Miillet - a hand holding the grains of millets

The Millet White Paper Project - Part 1

The Millet White Paper Project - Part 1

By Shauravi Malik and Sohini Dey

At Laksh Farms, a sprawling oasis in Delhi’s outskirts, verdant with crops and trees, Ila and Captain Shakti Lumba grow finger millet (ragi) in summers. For Ila Lumba, growing the crop is like going back in time. “I didn’t grow up with bajra or foxtail millet...I was a total city slicker,” she says. “But my grandmother, who was from Uttarakhand, would make kodo ki rotis when I was young. Remembering that, I said to myself, ‘let’s try to grow it here!’” A decade later, Laksh Farm’s ragi sells like hotcakes at farmers’ markets in Delhi.

Meanwhile, in Bengaluru, nutritionist and food blogger Nandita Iyer discovered the magic of millets in her quest for healthy, delicious meals. Born and brought up in Mumbai, the rice used to be the mainstay of her diet. She says, “I wasn’t fond of eating white rice through the week. I picked a few types of millets and found it interesting. I started with foxtail millet and would then order different millets each time.” Saffron Trail, Iyer’s uber popular blog abounds in millet recipes, from foxtail millet and basil patties to ragi ginger cookies.

The rise of millets

Suddenly millets are everywhere – if you know where to look. Bollywood actress Alia Bhatt swears by ragi chips in health websites and fashion magazines. Gourmet chefs are adding millet to an array of recipes, from pakode and biryani to risotto and brownies.

In Sikkim, millet may have been traditionally used for local brews (known as chaang), but now these grains are also key ingredients in the recipes of microbreweries in Bengaluru and Pune. There are restaurants, culinary workshops, recipe books, cooking groups, exhibitions and even a marathon dedicated to promoting the super grains for their nutritional benefits and sustainable production.

But millets are neither new nor exotic to India. Remember your grandmother swearing by millet porridge or delighting you with millet rotis in winter? Turns out, they were right about their staple foods. These ancient grains are treasure troves health benefits and their revival reflects a contemporary zeitgeist towards sustainability and returns to traditional habits.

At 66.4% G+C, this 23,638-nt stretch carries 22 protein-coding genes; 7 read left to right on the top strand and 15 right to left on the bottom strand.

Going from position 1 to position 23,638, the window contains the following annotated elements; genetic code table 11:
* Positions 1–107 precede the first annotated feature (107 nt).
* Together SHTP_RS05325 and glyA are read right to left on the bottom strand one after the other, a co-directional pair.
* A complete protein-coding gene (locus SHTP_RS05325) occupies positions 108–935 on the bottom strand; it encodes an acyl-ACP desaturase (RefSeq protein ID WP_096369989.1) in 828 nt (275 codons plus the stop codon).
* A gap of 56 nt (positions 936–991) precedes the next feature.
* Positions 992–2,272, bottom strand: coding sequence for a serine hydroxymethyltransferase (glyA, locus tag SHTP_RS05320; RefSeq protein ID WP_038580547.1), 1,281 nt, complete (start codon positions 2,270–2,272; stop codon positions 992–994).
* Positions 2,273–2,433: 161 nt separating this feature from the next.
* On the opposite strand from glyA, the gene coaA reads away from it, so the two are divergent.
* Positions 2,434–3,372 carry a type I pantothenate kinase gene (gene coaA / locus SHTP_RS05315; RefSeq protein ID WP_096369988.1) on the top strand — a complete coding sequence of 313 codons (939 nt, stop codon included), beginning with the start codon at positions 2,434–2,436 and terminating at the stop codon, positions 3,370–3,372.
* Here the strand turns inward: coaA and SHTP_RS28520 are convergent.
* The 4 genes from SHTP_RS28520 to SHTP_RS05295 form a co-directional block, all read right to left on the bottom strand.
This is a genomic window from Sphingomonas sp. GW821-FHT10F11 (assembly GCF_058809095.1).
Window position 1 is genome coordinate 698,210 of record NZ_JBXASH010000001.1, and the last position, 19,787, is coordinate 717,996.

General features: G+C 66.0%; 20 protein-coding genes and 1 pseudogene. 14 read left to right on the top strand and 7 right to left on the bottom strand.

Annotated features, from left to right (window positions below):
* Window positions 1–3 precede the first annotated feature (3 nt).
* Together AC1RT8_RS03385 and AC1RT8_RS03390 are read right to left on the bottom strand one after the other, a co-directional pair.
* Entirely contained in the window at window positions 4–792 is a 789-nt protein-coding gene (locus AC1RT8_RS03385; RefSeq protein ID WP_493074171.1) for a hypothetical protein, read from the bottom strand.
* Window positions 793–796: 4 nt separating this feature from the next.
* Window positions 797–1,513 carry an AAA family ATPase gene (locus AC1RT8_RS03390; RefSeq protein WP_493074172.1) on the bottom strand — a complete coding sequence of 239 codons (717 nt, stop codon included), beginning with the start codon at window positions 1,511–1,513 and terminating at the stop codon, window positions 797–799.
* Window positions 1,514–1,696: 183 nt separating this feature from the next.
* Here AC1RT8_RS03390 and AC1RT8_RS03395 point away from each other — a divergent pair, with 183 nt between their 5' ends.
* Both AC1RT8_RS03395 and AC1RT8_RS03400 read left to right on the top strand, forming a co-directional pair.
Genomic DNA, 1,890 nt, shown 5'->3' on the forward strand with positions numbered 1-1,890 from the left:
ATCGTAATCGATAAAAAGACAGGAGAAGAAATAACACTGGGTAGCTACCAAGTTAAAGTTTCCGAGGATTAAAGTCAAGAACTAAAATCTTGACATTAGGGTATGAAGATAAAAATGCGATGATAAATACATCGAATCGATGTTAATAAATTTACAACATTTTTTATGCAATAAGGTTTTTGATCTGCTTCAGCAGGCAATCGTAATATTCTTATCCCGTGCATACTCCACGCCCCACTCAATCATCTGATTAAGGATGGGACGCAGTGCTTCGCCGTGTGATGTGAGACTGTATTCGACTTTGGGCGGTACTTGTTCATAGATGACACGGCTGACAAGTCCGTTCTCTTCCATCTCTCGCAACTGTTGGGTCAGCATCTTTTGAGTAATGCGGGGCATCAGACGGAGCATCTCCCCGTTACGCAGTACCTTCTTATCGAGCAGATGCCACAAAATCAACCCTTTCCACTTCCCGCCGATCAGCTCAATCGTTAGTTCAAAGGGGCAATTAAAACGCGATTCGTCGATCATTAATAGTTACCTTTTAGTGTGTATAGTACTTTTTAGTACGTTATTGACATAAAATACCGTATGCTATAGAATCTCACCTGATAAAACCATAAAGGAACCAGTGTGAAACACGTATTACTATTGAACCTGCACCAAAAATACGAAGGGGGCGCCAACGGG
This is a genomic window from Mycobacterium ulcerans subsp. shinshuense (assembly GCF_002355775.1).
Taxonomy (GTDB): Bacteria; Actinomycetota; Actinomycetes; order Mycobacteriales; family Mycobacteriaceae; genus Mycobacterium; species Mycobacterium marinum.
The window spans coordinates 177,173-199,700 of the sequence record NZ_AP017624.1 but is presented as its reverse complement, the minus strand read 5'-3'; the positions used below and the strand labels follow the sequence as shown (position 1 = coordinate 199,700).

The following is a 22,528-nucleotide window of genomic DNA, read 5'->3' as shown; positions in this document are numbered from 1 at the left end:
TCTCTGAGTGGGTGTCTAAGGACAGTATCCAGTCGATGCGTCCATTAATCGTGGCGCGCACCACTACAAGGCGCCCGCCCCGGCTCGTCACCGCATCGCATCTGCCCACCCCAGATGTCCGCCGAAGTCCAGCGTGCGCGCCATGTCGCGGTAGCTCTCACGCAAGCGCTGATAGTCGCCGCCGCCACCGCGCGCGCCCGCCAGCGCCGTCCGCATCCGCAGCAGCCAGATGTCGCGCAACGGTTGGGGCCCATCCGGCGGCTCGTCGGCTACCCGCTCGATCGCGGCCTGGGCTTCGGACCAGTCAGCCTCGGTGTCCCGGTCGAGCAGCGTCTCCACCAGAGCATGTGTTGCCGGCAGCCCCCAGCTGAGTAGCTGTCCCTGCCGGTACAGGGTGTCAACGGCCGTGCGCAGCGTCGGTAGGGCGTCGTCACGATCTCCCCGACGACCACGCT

The millet white paper project

It is an attempt at documenting the multifarious benefits of these grains—nutritional, environmental and pertaining to food security—at a time when millets are regaining attention across the globe. In these times, how can a small company like Slurrp Farm be at the forefront of product innovation using millets, and contribute to the education of today’s consumers by sharing their honest intentions behind making quality products for the mass retail market, is the question this project hopes to answer.

 

Return of the ancient super crops

The comeback of millets is significant when considered in tandem with growing concerns about food security and sustainability. Their renewed relevance is especially important in countries like India, where they can aid the monumental task of feeding an ever-growing population and address concerns of malnutrition, recurrent drought, and sustainable food traditions.

In bringing back variants of the wonder grain to dining tables, its proponents hope to offer long-term solutions to each of these concerns. This paper seeks to assess the values attributed to these grains to appreciate the diverse factors that make its revival truly significant.

Millet has been hailed by food publications and many an expert as the future of food. It is somewhat of irony when one realizes that the earliest records of domesticating common millet in East Asia date back to 10,000 years.  Here lies another challenge—in order to make possible the return of millets, it is imperative to understand the factors that led to its gradual disappearance from the dietary habits of those communities which once consumed these grains.

Today, millets are perched on the cusp of a revival, their positioning as a food trend coexisting with widespread lack of awareness. Despite the inherent benefits of these grains, production is yet to catch on and experts have suggested the implementation of various policy changes to popularize the grains.

Moreover, in a country like India, with immense diversity in food cultures, millets are staple foodstuff for some communities and entirely unknown among others. Many people who once consumed millets have made a shift to rice and wheat over recent decades and have now largely forgotten the grains.

While food trends can influence culinary preferences for a period, long-term changes in dietary habits necessitate more sustainable measures and greater information about the grains. The aim of this project is to compile a compendium on millet—from its very definition and benefits to large-scale adoption and remarketing strategies—making its knowledge accessible to a greater network of industry stakeholders and potential consumers.

Stay tuned for part 2 of the millet white paper project where we would be talking about how millets are climate-smart and all the superpower they posses.

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